Sunday, November 30, 2008

Who will put a smile on their faces?

Sometimes, my family and friends ask me why I do what I do. My answer is that the smile on kids' faces is valueless.

Last week, I started a new class of 8 students, two sessions a week. In the past I couldn't do this alone. But now there's an English woman volunteering with me to teach Iraqi kids. She was excited to meet with the students. On that day, she was waiting for me outside while it was raining heavily. Her clothes were all wet and she was using a scarf as an umbrella. Helen, whose last name shall remain anonymous, came with me and met the eight students as well as their families as we discussed with the kids the subjects they want to learn.

My students enjoyed meeting Helen, the new teacher, very much. She made them feel there are people who care about them.

Tuesday, November 18, 2008

Asmaa Ali, 11

My idea of life is a very simple life. Not complicated.

First, I want to study.

Second, I want to draw.

Third, I like to make necklaces.

Fourth, I want to be successful in my life for me and my family, exactly like a normal family.

We are without a nation. When will we not live in a strange country? When will we have a home? I am without safety. I am unable to study. My wish is to be successful despite the difficult situation now. We are refugees. If that is OK with you, don't even ask me about it.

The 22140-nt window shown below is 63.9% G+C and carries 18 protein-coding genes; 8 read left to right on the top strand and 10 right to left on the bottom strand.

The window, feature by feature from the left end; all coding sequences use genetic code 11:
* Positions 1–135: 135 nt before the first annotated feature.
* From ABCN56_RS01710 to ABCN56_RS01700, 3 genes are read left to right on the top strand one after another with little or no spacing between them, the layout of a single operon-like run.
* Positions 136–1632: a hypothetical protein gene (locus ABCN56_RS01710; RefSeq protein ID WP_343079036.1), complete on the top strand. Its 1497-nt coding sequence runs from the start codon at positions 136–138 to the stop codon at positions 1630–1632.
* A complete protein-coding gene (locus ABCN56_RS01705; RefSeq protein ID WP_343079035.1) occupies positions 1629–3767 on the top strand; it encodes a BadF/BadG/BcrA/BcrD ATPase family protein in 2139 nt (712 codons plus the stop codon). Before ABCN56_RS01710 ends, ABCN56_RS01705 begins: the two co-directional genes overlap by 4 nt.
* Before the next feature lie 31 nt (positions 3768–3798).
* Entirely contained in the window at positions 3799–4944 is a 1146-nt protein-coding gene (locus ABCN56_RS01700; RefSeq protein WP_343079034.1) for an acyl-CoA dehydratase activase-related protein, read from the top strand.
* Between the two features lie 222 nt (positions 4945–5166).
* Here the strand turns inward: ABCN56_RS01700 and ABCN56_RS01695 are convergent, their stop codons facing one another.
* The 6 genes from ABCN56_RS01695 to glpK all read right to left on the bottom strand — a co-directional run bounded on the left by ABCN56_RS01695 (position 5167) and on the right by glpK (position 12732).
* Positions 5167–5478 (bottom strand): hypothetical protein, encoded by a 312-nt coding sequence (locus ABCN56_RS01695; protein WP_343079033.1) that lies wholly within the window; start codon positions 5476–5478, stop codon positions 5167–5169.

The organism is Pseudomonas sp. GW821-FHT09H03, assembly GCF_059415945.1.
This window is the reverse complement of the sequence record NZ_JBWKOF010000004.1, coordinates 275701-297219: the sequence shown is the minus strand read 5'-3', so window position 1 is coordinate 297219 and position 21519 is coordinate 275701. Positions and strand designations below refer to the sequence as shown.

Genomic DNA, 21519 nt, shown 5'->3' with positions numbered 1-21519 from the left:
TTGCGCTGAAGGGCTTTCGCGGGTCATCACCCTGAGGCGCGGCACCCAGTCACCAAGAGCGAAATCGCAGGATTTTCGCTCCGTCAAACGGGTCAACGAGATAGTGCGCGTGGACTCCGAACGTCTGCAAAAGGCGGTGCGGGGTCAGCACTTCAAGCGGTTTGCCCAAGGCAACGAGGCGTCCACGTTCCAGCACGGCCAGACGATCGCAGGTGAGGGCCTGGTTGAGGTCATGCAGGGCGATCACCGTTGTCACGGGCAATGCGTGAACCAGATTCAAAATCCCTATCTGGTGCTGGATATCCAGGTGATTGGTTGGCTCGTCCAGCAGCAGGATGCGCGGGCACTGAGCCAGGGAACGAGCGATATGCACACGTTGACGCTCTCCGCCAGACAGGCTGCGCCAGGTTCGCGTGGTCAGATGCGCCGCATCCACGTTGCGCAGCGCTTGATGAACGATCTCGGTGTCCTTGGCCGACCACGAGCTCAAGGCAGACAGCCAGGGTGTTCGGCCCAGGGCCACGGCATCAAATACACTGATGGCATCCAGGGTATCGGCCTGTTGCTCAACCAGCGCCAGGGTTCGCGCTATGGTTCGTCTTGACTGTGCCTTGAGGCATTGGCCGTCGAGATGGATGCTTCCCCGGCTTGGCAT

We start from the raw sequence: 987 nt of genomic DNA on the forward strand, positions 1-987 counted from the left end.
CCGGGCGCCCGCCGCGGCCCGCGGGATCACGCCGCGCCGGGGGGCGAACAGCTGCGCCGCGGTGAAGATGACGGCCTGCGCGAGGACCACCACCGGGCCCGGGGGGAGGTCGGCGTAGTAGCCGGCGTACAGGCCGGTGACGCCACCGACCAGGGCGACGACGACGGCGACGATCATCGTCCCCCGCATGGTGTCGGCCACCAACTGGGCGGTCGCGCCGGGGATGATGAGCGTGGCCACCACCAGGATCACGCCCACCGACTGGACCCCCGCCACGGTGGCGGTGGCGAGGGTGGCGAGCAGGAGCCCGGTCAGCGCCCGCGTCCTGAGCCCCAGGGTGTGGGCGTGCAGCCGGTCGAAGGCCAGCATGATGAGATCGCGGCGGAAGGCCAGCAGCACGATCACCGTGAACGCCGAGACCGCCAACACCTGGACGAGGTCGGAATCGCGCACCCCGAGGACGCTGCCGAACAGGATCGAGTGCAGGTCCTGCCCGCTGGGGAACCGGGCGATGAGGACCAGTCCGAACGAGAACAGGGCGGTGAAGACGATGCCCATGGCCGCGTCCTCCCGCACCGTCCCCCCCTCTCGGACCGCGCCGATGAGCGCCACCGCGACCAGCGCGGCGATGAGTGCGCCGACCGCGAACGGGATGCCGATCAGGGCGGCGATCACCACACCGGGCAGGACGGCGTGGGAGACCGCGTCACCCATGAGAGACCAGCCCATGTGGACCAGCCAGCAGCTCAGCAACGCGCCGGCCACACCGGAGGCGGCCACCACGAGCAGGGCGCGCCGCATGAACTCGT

My hobbies are drawing and making girls accessories like beaded necklaces.

Hussein Ali, 14

I was a spoiled child and I had many toys, including a Playstation 2, a soccer ball and painting materials. It was a very nice time. My father had a Mercedes that was very nice. I played in the car with my sister many times. My father had to sell the car because we were forced to leave Iraq and we came to Syria. We left everything. I'm very sad because I didn't bring anything with me and I didn't say goodbye to my relatives and friends.

My hobby is drawing which I like very much. I also like to play soccer.

Sunday, November 16, 2008

For Fatma

Few days ago, a friend of mine arrived from the United States to Damascus to do some work. While we were meeting with someone, I received a text message from my sister in Baghdad informing me that my other sister had a baby. They named her Fatma. I was very happy and I wanted to share my happiness with my friend. I also wanted to share with him my frustration since I was missing everybody so much. My friend, of course, was excited for me that he wrote a poem on the birth of Fatma. However, I wanted to share with everybody this poem.

A child is born in a country flooded with tears
where rivers of blood have overflowed their banks.
A country that knows its share of shock
but little of the awe that was promised it.
A child is born amidst the rubble
delivered by nations a world away.
Where ignorant men smirk and say shit happens
as thugs and madmen crush beauty
and ancient mysteries are lost forever.
A child is born as an occupying army
watches hell takes its place on earth
and drills and hammers and batteries
and water, glorious water, become the tools
of the devil among men.
A child is born amidst the screams of the tortured
and the sadistic glee of their torturers.
A child is born in a country flooded with the bodies of the dead
discarded in soccer fields, markets, on roadsides or trash heaps.
A child is born and half a world away
I hear her cry, I am Iraqi
My people, my culture live on in me.
A child is born in a country on fire,
her mother cradles her close to her breast
And hope is resurrected from the ashes.

Tuesday, November 4, 2008